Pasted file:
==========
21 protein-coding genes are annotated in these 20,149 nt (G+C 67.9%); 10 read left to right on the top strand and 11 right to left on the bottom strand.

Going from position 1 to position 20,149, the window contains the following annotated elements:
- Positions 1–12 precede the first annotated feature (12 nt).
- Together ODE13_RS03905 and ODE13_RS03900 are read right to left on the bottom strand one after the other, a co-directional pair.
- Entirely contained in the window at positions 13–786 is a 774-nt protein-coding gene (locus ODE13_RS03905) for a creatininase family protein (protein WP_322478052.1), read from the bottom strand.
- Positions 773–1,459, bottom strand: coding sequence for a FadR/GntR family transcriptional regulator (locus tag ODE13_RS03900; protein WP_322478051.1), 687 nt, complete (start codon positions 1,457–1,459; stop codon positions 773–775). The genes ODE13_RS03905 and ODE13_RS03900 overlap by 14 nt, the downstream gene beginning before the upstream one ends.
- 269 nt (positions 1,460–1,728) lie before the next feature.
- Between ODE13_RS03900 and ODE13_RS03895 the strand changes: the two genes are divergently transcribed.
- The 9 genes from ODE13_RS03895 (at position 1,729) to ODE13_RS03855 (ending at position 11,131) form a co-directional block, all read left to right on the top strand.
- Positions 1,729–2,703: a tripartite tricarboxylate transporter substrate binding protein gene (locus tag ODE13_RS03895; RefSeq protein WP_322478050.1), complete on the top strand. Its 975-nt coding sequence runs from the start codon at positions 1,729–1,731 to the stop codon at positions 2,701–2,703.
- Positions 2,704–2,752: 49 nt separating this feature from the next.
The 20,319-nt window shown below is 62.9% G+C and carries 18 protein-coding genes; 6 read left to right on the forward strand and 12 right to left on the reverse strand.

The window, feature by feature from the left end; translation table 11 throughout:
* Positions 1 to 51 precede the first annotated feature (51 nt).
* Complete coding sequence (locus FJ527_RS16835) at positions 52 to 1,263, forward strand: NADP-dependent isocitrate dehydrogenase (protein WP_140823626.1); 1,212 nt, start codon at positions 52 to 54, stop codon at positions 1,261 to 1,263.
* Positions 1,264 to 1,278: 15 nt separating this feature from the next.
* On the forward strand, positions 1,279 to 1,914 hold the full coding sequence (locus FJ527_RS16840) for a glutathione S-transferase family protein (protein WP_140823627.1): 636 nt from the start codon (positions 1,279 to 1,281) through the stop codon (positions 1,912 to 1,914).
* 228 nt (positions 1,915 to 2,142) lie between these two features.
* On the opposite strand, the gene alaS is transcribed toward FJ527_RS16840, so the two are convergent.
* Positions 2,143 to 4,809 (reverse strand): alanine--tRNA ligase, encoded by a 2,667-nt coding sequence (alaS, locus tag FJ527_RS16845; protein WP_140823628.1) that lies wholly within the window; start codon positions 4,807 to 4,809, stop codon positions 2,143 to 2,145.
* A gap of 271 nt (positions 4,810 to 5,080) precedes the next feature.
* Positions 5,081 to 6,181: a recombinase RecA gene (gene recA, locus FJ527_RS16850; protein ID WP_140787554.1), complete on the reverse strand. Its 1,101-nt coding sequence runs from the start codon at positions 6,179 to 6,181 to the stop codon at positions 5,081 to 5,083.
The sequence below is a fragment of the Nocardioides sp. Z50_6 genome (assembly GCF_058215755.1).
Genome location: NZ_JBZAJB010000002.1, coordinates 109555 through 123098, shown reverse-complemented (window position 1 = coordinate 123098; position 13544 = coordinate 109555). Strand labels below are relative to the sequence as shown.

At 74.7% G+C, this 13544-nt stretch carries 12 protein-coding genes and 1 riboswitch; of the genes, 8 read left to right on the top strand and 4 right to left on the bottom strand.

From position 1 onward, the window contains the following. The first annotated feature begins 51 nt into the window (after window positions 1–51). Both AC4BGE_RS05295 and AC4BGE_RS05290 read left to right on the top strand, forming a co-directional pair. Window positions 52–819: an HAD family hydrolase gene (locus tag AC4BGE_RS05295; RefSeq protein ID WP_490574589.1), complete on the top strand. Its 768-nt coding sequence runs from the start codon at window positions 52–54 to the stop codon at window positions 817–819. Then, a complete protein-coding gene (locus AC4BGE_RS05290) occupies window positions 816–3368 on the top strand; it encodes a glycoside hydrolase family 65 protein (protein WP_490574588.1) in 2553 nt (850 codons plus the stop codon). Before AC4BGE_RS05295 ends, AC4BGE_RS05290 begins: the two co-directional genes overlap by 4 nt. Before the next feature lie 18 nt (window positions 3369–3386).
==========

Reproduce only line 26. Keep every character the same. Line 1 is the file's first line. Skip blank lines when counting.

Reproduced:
From position 1 onward, the window contains the following. The first annotated feature begins 51 nt into the window (after window positions 1–51). Both AC4BGE_RS05295 and AC4BGE_RS05290 read left to right on the top strand, forming a co-directional pair. Window positions 52–819: an HAD family hydrolase gene (locus tag AC4BGE_RS05295; RefSeq protein ID WP_490574589.1), complete on the top strand. Its 768-nt coding sequence runs from the start codon at window positions 52–54 to the stop codon at window positions 817–819. Then, a complete protein-coding gene (locus AC4BGE_RS05290) occupies window positions 816–3368 on the top strand; it encodes a glycoside hydrolase family 65 protein (protein WP_490574588.1) in 2553 nt (850 codons plus the stop codon). Before AC4BGE_RS05295 ends, AC4BGE_RS05290 begins: the two co-directional genes overlap by 4 nt. Before the next feature lie 18 nt (window positions 3369–3386).